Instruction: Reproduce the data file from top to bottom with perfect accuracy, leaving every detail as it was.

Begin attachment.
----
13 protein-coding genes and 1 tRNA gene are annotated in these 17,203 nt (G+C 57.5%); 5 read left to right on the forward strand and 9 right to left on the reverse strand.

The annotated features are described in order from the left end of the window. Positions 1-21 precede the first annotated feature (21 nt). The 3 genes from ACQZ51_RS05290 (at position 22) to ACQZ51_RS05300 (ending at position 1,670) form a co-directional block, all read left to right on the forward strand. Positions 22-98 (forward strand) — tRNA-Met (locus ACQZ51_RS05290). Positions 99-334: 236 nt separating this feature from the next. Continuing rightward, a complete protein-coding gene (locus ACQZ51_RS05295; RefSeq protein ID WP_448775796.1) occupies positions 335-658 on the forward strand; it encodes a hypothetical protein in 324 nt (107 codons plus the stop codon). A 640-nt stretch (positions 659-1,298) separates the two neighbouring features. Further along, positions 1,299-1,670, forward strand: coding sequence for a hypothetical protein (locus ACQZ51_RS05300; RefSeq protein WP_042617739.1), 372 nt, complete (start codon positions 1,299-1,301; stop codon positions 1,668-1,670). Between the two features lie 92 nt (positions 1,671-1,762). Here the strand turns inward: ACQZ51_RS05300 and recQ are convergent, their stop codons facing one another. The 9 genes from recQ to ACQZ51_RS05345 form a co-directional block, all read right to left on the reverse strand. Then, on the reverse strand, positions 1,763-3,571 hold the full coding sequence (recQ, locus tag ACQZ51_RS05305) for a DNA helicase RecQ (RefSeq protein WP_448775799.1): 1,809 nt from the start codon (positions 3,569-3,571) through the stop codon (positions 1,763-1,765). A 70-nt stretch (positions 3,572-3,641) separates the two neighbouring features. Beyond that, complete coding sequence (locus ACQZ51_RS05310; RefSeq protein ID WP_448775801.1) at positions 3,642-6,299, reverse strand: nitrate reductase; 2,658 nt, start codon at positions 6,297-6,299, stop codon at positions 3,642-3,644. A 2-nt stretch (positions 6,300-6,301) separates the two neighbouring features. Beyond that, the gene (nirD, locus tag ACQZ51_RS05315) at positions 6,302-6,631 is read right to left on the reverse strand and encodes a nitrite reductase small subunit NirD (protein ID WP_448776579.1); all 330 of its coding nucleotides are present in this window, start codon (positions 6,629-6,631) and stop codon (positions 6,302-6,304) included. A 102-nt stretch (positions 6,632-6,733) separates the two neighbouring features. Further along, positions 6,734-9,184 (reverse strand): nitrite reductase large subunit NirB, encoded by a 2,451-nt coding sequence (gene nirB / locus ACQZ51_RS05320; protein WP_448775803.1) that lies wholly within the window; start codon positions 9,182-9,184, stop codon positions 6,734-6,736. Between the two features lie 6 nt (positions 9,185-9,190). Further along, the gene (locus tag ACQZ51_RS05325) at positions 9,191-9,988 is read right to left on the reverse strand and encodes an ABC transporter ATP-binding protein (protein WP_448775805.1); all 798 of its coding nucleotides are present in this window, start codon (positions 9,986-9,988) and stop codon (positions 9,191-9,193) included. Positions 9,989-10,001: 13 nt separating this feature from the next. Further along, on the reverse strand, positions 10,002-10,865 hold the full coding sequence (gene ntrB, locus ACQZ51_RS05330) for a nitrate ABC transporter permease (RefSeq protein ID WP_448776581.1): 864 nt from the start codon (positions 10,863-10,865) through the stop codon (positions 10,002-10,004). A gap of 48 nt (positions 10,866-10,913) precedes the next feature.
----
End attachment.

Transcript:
13 protein-coding genes and 1 tRNA gene are annotated in these 17,203 nt (G+C 57.5%); 5 read left to right on the forward strand and 9 right to left on the reverse strand.

The annotated features are described in order from the left end of the window. Positions 1-21 precede the first annotated feature (21 nt). The 3 genes from ACQZ51_RS05290 (at position 22) to ACQZ51_RS05300 (ending at position 1,670) form a co-directional block, all read left to right on the forward strand. Positions 22-98 (forward strand) — tRNA-Met (locus ACQZ51_RS05290). Positions 99-334: 236 nt separating this feature from the next. Continuing rightward, a complete protein-coding gene (locus ACQZ51_RS05295; RefSeq protein ID WP_448775796.1) occupies positions 335-658 on the forward strand; it encodes a hypothetical protein in 324 nt (107 codons plus the stop codon). A 640-nt stretch (positions 659-1,298) separates the two neighbouring features. Further along, positions 1,299-1,670, forward strand: coding sequence for a hypothetical protein (locus ACQZ51_RS05300; RefSeq protein WP_042617739.1), 372 nt, complete (start codon positions 1,299-1,301; stop codon positions 1,668-1,670). Between the two features lie 92 nt (positions 1,671-1,762). Here the strand turns inward: ACQZ51_RS05300 and recQ are convergent, their stop codons facing one another. The 9 genes from recQ to ACQZ51_RS05345 form a co-directional block, all read right to left on the reverse strand. Then, on the reverse strand, positions 1,763-3,571 hold the full coding sequence (recQ, locus tag ACQZ51_RS05305) for a DNA helicase RecQ (RefSeq protein WP_448775799.1): 1,809 nt from the start codon (positions 3,569-3,571) through the stop codon (positions 1,763-1,765). A 70-nt stretch (positions 3,572-3,641) separates the two neighbouring features. Beyond that, complete coding sequence (locus ACQZ51_RS05310; RefSeq protein ID WP_448775801.1) at positions 3,642-6,299, reverse strand: nitrate reductase; 2,658 nt, start codon at positions 6,297-6,299, stop codon at positions 3,642-3,644. A 2-nt stretch (positions 6,300-6,301) separates the two neighbouring features. Beyond that, the gene (nirD, locus tag ACQZ51_RS05315) at positions 6,302-6,631 is read right to left on the reverse strand and encodes a nitrite reductase small subunit NirD (protein ID WP_448776579.1); all 330 of its coding nucleotides are present in this window, start codon (positions 6,629-6,631) and stop codon (positions 6,302-6,304) included. A 102-nt stretch (positions 6,632-6,733) separates the two neighbouring features. Further along, positions 6,734-9,184 (reverse strand): nitrite reductase large subunit NirB, encoded by a 2,451-nt coding sequence (gene nirB / locus ACQZ51_RS05320; protein WP_448775803.1) that lies wholly within the window; start codon positions 9,182-9,184, stop codon positions 6,734-6,736. Between the two features lie 6 nt (positions 9,185-9,190). Further along, the gene (locus tag ACQZ51_RS05325) at positions 9,191-9,988 is read right to left on the reverse strand and encodes an ABC transporter ATP-binding protein (protein WP_448775805.1); all 798 of its coding nucleotides are present in this window, start codon (positions 9,986-9,988) and stop codon (positions 9,191-9,193) included. Positions 9,989-10,001: 13 nt separating this feature from the next. Further along, on the reverse strand, positions 10,002-10,865 hold the full coding sequence (gene ntrB, locus ACQZ51_RS05330) for a nitrate ABC transporter permease (RefSeq protein ID WP_448776581.1): 864 nt from the start codon (positions 10,863-10,865) through the stop codon (positions 10,002-10,004). A gap of 48 nt (positions 10,866-10,913) precedes the next feature.